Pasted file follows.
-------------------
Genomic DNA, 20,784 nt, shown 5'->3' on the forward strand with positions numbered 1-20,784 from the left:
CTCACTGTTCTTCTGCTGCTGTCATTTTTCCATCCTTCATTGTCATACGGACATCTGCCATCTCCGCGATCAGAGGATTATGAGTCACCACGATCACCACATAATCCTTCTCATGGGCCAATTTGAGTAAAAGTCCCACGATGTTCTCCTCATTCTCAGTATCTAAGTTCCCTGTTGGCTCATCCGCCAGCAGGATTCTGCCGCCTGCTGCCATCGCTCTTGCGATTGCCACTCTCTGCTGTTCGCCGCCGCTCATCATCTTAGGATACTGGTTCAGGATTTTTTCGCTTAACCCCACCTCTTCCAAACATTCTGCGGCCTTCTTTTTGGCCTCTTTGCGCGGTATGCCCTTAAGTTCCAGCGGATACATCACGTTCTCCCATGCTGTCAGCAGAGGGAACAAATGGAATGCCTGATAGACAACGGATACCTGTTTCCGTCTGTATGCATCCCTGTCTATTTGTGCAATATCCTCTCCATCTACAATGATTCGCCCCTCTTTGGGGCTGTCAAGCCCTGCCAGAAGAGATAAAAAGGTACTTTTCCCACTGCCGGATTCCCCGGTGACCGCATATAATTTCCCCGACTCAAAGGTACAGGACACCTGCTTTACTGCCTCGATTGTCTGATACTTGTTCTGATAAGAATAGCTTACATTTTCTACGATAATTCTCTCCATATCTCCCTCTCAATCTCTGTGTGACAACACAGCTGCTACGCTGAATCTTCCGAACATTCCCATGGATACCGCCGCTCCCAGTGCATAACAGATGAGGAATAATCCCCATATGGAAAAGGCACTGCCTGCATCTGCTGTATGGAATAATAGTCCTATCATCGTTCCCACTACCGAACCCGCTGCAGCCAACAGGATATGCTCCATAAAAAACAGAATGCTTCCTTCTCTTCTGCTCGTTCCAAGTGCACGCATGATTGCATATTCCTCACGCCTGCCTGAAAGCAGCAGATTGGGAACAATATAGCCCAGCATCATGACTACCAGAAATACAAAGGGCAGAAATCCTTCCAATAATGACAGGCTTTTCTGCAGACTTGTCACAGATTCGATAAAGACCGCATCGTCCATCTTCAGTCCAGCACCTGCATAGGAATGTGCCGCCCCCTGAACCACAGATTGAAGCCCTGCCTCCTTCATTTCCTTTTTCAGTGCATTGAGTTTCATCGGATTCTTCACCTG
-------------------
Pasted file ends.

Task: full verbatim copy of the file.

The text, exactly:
Genomic DNA, 20,784 nt, shown 5'->3' on the forward strand with positions numbered 1-20,784 from the left:
CTCACTGTTCTTCTGCTGCTGTCATTTTTCCATCCTTCATTGTCATACGGACATCTGCCATCTCCGCGATCAGAGGATTATGAGTCACCACGATCACCACATAATCCTTCTCATGGGCCAATTTGAGTAAAAGTCCCACGATGTTCTCCTCATTCTCAGTATCTAAGTTCCCTGTTGGCTCATCCGCCAGCAGGATTCTGCCGCCTGCTGCCATCGCTCTTGCGATTGCCACTCTCTGCTGTTCGCCGCCGCTCATCATCTTAGGATACTGGTTCAGGATTTTTTCGCTTAACCCCACCTCTTCCAAACATTCTGCGGCCTTCTTTTTGGCCTCTTTGCGCGGTATGCCCTTAAGTTCCAGCGGATACATCACGTTCTCCCATGCTGTCAGCAGAGGGAACAAATGGAATGCCTGATAGACAACGGATACCTGTTTCCGTCTGTATGCATCCCTGTCTATTTGTGCAATATCCTCTCCATCTACAATGATTCGCCCCTCTTTGGGGCTGTCAAGCCCTGCCAGAAGAGATAAAAAGGTACTTTTCCCACTGCCGGATTCCCCGGTGACCGCATATAATTTCCCCGACTCAAAGGTACAGGACACCTGCTTTACTGCCTCGATTGTCTGATACTTGTTCTGATAAGAATAGCTTACATTTTCTACGATAATTCTCTCCATATCTCCCTCTCAATCTCTGTGTGACAACACAGCTGCTACGCTGAATCTTCCGAACATTCCCATGGATACCGCCGCTCCCAGTGCATAACAGATGAGGAATAATCCCCATATGGAAAAGGCACTGCCTGCATCTGCTGTATGGAATAATAGTCCTATCATCGTTCCCACTACCGAACCCGCTGCAGCCAACAGGATATGCTCCATAAAAAACAGAATGCTTCCTTCTCTTCTGCTCGTTCCAAGTGCACGCATGATTGCATATTCCTCACGCCTGCCTGAAAGCAGCAGATTGGGAACAATATAGCCCAGCATCATGACTACCAGAAATACAAAGGGCAGAAATCCTTCCAATAATGACAGGCTTTTCTGCAGACTTGTCACAGATTCGATAAAGACCGCATCGTCCATCTTCAGTCCAGCACCTGCATAGGAATGTGCCGCCCCCTGAACCACAGATTGAAGCCCTGCCTCCTTCATTTCCTTTTTCAGTGCATTGAGTTTCATCGGATTCTTCACCTG